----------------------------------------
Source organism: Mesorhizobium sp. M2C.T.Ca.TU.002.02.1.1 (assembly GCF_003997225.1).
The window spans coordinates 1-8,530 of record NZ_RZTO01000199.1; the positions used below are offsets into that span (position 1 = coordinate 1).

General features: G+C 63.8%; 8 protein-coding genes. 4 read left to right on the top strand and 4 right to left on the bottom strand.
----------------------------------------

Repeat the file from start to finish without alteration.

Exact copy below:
Source organism: Mesorhizobium sp. M2C.T.Ca.TU.002.02.1.1 (assembly GCF_003997225.1).
The window spans coordinates 1-8,530 of record NZ_RZTO01000199.1; the positions used below are offsets into that span (position 1 = coordinate 1).

General features: G+C 63.8%; 8 protein-coding genes. 4 read left to right on the top strand and 4 right to left on the bottom strand.